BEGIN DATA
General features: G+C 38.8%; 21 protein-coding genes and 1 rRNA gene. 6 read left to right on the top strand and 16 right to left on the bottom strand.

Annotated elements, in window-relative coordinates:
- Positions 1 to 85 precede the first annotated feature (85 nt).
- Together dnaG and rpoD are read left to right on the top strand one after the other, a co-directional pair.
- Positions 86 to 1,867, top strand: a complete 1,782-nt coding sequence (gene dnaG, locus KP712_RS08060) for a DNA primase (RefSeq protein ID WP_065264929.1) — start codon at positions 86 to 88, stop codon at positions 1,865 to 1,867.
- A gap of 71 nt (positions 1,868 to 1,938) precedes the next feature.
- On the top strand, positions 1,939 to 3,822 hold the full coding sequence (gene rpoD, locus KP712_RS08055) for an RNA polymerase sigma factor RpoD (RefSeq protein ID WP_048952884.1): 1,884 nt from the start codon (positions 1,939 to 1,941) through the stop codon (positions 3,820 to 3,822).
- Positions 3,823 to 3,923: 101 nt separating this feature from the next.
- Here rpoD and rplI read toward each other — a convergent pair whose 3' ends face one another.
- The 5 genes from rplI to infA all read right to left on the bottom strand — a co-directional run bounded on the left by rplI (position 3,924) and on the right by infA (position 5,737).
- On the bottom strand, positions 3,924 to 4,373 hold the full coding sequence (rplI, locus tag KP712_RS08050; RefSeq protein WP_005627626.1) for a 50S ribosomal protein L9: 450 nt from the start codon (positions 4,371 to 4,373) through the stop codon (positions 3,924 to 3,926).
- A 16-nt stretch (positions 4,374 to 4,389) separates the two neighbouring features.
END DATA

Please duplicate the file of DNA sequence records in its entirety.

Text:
General features: G+C 38.8%; 21 protein-coding genes and 1 rRNA gene. 6 read left to right on the top strand and 16 right to left on the bottom strand.

Annotated elements, in window-relative coordinates:
- Positions 1 to 85 precede the first annotated feature (85 nt).
- Together dnaG and rpoD are read left to right on the top strand one after the other, a co-directional pair.
- Positions 86 to 1,867, top strand: a complete 1,782-nt coding sequence (gene dnaG, locus KP712_RS08060) for a DNA primase (RefSeq protein ID WP_065264929.1) — start codon at positions 86 to 88, stop codon at positions 1,865 to 1,867.
- A gap of 71 nt (positions 1,868 to 1,938) precedes the next feature.
- On the top strand, positions 1,939 to 3,822 hold the full coding sequence (gene rpoD, locus KP712_RS08055) for an RNA polymerase sigma factor RpoD (RefSeq protein ID WP_048952884.1): 1,884 nt from the start codon (positions 1,939 to 1,941) through the stop codon (positions 3,820 to 3,822).
- Positions 3,823 to 3,923: 101 nt separating this feature from the next.
- Here rpoD and rplI read toward each other — a convergent pair whose 3' ends face one another.
- The 5 genes from rplI to infA all read right to left on the bottom strand — a co-directional run bounded on the left by rplI (position 3,924) and on the right by infA (position 5,737).
- On the bottom strand, positions 3,924 to 4,373 hold the full coding sequence (rplI, locus tag KP712_RS08050; RefSeq protein WP_005627626.1) for a 50S ribosomal protein L9: 450 nt from the start codon (positions 4,371 to 4,373) through the stop codon (positions 3,924 to 3,926).
- A 16-nt stretch (positions 4,374 to 4,389) separates the two neighbouring features.